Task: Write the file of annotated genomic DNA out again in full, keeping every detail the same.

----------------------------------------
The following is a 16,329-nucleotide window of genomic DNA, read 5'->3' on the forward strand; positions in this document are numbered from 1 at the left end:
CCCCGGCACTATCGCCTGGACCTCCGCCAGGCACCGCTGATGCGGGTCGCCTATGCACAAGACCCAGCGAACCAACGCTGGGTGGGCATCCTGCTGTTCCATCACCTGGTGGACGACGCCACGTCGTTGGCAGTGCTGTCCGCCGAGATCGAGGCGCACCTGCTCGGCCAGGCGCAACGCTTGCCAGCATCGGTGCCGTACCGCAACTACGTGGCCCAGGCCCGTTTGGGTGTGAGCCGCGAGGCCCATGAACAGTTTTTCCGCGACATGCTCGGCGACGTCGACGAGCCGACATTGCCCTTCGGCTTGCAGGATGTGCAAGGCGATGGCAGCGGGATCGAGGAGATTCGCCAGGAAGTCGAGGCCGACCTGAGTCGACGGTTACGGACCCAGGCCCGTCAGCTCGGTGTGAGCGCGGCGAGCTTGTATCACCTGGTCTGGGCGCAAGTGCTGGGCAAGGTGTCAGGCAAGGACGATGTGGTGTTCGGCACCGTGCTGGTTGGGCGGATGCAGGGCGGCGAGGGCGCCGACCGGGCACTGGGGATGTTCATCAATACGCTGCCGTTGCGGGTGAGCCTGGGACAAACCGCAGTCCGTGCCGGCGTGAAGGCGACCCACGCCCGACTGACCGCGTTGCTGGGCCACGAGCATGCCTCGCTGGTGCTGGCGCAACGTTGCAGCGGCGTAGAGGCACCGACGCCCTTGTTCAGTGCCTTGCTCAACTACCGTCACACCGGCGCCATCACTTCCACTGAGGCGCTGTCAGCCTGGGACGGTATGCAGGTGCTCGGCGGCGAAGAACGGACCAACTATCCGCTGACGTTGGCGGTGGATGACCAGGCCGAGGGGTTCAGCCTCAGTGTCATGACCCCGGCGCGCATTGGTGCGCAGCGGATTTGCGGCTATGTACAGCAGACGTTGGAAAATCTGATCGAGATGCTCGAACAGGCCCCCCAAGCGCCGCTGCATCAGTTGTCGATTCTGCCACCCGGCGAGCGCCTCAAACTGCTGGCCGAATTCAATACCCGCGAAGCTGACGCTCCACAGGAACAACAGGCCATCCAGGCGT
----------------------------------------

The following is a 16,329-nucleotide window of genomic DNA, read 5'->3' on the forward strand; positions in this document are numbered from 1 at the left end:
CCCCGGCACTATCGCCTGGACCTCCGCCAGGCACCGCTGATGCGGGTCGCCTATGCACAAGACCCAGCGAACCAACGCTGGGTGGGCATCCTGCTGTTCCATCACCTGGTGGACGACGCCACGTCGTTGGCAGTGCTGTCCGCCGAGATCGAGGCGCACCTGCTCGGCCAGGCGCAACGCTTGCCAGCATCGGTGCCGTACCGCAACTACGTGGCCCAGGCCCGTTTGGGTGTGAGCCGCGAGGCCCATGAACAGTTTTTCCGCGACATGCTCGGCGACGTCGACGAGCCGACATTGCCCTTCGGCTTGCAGGATGTGCAAGGCGATGGCAGCGGGATCGAGGAGATTCGCCAGGAAGTCGAGGCCGACCTGAGTCGACGGTTACGGACCCAGGCCCGTCAGCTCGGTGTGAGCGCGGCGAGCTTGTATCACCTGGTCTGGGCGCAAGTGCTGGGCAAGGTGTCAGGCAAGGACGATGTGGTGTTCGGCACCGTGCTGGTTGGGCGGATGCAGGGCGGCGAGGGCGCCGACCGGGCACTGGGGATGTTCATCAATACGCTGCCGTTGCGGGTGAGCCTGGGACAAACCGCAGTCCGTGCCGGCGTGAAGGCGACCCACGCCCGACTGACCGCGTTGCTGGGCCACGAGCATGCCTCGCTGGTGCTGGCGCAACGTTGCAGCGGCGTAGAGGCACCGACGCCCTTGTTCAGTGCCTTGCTCAACTACCGTCACACCGGCGCCATCACTTCCACTGAGGCGCTGTCAGCCTGGGACGGTATGCAGGTGCTCGGCGGCGAAGAACGGACCAACTATCCGCTGACGTTGGCGGTGGATGACCAGGCCGAGGGGTTCAGCCTCAGTGTCATGACCCCGGCGCGCATTGGTGCGCAGCGGATTTGCGGCTATGTACAGCAGACGTTGGAAAATCTGATCGAGATGCTCGAACAGGCCCCCCAAGCGCCGCTGCATCAGTTGTCGATTCTGCCACCCGGCGAGCGCCTCAAACTGCTGGCCGAATTCAATACCCGCGAAGCTGACGCTCCACAGGAACAACAGGCCATCCAGGCGT